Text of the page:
From tomorrow, most patients admitted to a public hospital will receive an airline-style patient safety card.
And all staff they meet in hospital, from doctors and nurses to cleaners, will wear a name sticker.
The measures will last for seven days and have been introduced nationwide by the Health Quality and Safety Commission in conjunction with district health boards for Patient Safety Week, which runs from all next week.
The focus of the week is 'Let's Talk', focussing on good communication with patients and their families.
The commission said regular patient experience surveys revealed scope for improvement, particularly on the need to talk to inpatients about their medication and the side-effects of the drugs.
It said this helped patients feel in control and as partners in their treatment and care.
The most recent survey, released yesterday showed 49 percent of inpatients ticked yes when asked; "Did a member of staff tell you about medication side-effects to watch for when you went home", either completely or to some extent?"
Commission chief executive Janice Wilson said that was not good enough.
"Medication's a complicated area, quite often patients are on several types of medication, so I think it's about taking more time to explain what they're for, and the side-effects that people might experience from taking them."
Other key survey findings of the survey were:
- Did the hospital staff include your family or someone close to you in discussions about your care? (53 percent said yes this happened always or sometimes);
- Were you involved as much as you wanted to be in decisions about your care and treatment? (68 percent said yes definitely or yes to some extent);
- Was your condition explained to you in a way that you could understand? (72 percent said yes, either completely or to some extent);
- When you had important questions to ask a doctor, did you get answers that you could understand? (77 percent replied yes, either always or sometimes).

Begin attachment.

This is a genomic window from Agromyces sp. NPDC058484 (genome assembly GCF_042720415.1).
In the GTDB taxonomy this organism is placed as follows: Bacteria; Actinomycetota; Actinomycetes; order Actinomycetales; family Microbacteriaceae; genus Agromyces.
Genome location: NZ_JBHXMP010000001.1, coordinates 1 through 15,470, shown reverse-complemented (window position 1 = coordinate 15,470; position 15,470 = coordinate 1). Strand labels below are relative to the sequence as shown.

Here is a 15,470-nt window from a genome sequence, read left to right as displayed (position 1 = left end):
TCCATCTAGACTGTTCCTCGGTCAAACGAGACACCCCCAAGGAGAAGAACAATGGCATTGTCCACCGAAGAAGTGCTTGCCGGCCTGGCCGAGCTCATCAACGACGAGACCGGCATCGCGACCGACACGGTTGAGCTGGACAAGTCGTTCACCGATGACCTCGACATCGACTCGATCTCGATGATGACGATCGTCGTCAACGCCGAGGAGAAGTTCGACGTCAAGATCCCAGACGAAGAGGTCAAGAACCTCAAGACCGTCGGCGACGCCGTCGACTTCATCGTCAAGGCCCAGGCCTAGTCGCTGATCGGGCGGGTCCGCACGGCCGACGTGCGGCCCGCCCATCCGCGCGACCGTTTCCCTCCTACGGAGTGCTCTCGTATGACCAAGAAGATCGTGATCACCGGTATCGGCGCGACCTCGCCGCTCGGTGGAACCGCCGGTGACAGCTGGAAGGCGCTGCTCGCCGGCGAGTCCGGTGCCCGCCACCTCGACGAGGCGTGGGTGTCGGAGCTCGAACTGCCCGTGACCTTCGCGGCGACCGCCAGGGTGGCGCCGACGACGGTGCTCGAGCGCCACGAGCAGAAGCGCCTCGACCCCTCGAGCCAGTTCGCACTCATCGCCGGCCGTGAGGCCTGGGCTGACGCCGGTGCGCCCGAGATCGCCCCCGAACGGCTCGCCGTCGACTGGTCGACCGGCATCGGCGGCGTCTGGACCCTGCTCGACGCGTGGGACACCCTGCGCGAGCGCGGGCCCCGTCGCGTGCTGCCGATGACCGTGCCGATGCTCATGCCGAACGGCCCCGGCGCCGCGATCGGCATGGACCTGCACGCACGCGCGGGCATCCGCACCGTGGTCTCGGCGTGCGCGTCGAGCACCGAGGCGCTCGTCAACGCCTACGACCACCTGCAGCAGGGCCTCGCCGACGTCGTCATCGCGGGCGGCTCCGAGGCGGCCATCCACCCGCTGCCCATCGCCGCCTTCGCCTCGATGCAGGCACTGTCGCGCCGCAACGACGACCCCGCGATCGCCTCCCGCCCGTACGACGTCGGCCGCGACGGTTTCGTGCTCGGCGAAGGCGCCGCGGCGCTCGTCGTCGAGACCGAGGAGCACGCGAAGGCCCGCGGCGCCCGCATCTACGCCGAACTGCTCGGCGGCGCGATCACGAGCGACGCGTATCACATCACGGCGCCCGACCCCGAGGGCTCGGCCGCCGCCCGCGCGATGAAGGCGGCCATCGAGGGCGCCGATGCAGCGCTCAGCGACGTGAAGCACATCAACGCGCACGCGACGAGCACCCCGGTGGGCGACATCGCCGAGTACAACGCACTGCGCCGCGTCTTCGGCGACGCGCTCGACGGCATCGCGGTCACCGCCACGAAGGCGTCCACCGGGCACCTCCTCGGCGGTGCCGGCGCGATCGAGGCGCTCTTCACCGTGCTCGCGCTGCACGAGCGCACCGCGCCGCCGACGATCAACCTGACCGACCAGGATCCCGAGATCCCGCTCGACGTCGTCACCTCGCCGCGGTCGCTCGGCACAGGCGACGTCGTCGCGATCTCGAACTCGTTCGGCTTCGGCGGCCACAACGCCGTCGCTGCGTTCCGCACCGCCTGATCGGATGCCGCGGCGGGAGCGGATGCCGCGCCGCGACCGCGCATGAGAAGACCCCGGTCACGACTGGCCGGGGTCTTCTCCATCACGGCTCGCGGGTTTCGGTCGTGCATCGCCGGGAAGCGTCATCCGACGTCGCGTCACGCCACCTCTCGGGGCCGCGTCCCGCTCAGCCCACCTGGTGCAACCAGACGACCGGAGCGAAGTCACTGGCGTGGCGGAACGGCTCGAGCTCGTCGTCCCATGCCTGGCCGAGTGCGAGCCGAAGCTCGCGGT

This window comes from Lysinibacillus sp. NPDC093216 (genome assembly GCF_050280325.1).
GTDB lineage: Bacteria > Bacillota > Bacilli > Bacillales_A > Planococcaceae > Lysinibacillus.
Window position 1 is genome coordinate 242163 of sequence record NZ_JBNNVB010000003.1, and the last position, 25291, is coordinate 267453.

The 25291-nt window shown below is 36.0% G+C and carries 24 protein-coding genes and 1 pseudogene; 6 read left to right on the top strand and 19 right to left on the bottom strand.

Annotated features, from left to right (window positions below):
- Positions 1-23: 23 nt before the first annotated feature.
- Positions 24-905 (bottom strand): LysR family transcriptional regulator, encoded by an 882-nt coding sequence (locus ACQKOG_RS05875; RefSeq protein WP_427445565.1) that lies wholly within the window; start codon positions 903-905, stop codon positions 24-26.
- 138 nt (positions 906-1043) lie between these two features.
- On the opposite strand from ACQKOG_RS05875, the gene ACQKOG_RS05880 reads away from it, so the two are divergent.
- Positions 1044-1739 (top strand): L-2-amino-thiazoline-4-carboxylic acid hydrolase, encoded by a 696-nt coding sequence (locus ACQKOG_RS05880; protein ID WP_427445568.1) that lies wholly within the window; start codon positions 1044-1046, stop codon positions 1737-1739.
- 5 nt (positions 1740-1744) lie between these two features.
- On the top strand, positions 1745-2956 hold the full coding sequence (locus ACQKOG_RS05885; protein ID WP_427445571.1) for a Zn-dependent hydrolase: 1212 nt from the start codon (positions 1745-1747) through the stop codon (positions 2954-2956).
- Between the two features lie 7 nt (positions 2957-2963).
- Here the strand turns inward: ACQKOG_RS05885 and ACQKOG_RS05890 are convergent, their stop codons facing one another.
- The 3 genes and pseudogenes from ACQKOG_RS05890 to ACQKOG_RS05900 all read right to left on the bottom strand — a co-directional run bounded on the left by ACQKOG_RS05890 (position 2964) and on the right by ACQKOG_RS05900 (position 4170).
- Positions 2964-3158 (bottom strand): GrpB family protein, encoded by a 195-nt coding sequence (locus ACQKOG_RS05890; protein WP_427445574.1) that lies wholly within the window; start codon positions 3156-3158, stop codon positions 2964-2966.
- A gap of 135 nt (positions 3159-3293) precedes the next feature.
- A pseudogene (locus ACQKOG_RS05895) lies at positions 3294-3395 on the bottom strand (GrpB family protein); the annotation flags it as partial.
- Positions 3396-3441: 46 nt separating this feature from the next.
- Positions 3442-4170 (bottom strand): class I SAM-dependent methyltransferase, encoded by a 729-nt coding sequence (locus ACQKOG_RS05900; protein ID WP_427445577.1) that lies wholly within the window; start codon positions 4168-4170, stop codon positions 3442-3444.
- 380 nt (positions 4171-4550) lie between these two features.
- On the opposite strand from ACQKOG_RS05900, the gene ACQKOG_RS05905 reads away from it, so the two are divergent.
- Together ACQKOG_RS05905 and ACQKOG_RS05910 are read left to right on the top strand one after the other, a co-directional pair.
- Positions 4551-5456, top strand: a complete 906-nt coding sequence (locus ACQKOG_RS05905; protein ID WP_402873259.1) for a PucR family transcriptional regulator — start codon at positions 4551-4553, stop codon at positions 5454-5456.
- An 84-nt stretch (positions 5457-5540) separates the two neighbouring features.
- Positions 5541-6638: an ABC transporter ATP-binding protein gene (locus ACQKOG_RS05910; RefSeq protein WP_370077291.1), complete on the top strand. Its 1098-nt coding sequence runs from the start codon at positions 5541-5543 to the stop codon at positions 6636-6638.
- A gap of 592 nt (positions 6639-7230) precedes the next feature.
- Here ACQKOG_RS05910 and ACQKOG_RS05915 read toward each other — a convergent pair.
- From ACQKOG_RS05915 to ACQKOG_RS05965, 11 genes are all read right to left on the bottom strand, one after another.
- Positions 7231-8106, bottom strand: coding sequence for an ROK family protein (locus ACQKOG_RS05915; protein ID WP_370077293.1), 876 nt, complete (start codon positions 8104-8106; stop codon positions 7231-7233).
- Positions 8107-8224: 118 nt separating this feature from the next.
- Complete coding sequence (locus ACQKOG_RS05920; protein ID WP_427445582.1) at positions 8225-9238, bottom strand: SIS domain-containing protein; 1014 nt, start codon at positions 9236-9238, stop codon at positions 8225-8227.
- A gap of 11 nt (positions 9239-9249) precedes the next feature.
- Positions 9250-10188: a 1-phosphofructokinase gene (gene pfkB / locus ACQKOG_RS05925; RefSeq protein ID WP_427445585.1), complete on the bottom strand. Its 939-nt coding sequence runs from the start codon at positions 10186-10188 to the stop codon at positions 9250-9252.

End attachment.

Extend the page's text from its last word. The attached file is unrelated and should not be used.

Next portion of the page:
Dr Wilson said there was a clear need to do better on medications, and more could be done to communicate more effectively with patients about managing their condition after discharge.
The commission has borrowed from the airline industry with this initiative where passengers have a safety card in the seat pocket in front of them.
Hospitals will have a card for inpatients: "Making Your Stay With Us Safer"
It covers eight steps towards making the hospital stay safer; including what to do to prevent falls, blood clots and infections; and about medicines.
The about medicines section advises patients:
"Talk to our doctor, nurse or pharmacist if you have any questions or concerns about your medicines. Ask about possible side-effects. Keep an up-to-date list of any medicines you're taking."
Dr Wilson said the idea for the stickers came from a campaign run by a terminally ill United Kingdom doctor, Kate Granger, who noticed many clinicians who treated her did not introduce themselves.
She hoped all staff would wear them.
"It's just a hello, my name is, and it's in Maori, 'Kia ora', and in Samoan, so 'Talofa lava'. So it's really from orderlies, cleaners, clinicians as well.
"Everyone who interacts with a patient will wear them so the patient will know what their name is."